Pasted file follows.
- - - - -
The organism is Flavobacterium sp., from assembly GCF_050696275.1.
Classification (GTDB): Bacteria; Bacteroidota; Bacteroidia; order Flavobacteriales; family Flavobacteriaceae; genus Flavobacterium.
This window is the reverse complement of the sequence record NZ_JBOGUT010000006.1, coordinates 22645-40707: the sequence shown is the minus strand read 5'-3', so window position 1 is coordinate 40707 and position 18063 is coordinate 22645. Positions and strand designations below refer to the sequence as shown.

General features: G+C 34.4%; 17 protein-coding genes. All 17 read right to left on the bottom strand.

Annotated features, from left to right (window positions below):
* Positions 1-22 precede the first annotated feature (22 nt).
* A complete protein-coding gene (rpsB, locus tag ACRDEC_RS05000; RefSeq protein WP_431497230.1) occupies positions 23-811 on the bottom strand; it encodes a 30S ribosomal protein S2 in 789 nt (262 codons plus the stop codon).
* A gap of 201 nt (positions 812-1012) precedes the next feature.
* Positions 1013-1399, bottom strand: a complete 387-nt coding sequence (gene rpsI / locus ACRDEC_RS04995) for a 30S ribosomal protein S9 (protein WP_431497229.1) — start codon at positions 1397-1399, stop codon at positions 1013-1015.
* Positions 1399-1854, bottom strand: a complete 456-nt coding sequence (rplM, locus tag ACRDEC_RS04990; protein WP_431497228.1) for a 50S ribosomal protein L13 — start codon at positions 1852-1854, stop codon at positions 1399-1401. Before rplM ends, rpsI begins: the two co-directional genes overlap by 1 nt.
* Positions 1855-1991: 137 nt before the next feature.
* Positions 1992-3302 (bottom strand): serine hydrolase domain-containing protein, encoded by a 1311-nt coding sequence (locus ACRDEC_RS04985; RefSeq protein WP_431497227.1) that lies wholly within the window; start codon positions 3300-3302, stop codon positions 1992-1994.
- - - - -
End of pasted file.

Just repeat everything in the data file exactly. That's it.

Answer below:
The organism is Flavobacterium sp., from assembly GCF_050696275.1.
Classification (GTDB): Bacteria; Bacteroidota; Bacteroidia; order Flavobacteriales; family Flavobacteriaceae; genus Flavobacterium.
This window is the reverse complement of the sequence record NZ_JBOGUT010000006.1, coordinates 22645-40707: the sequence shown is the minus strand read 5'-3', so window position 1 is coordinate 40707 and position 18063 is coordinate 22645. Positions and strand designations below refer to the sequence as shown.

General features: G+C 34.4%; 17 protein-coding genes. All 17 read right to left on the bottom strand.

Annotated features, from left to right (window positions below):
* Positions 1-22 precede the first annotated feature (22 nt).
* A complete protein-coding gene (rpsB, locus tag ACRDEC_RS05000; RefSeq protein WP_431497230.1) occupies positions 23-811 on the bottom strand; it encodes a 30S ribosomal protein S2 in 789 nt (262 codons plus the stop codon).
* A gap of 201 nt (positions 812-1012) precedes the next feature.
* Positions 1013-1399, bottom strand: a complete 387-nt coding sequence (gene rpsI / locus ACRDEC_RS04995) for a 30S ribosomal protein S9 (protein WP_431497229.1) — start codon at positions 1397-1399, stop codon at positions 1013-1015.
* Positions 1399-1854, bottom strand: a complete 456-nt coding sequence (rplM, locus tag ACRDEC_RS04990; protein WP_431497228.1) for a 50S ribosomal protein L13 — start codon at positions 1852-1854, stop codon at positions 1399-1401. Before rplM ends, rpsI begins: the two co-directional genes overlap by 1 nt.
* Positions 1855-1991: 137 nt before the next feature.
* Positions 1992-3302 (bottom strand): serine hydrolase domain-containing protein, encoded by a 1311-nt coding sequence (locus ACRDEC_RS04985; RefSeq protein WP_431497227.1) that lies wholly within the window; start codon positions 3300-3302, stop codon positions 1992-1994.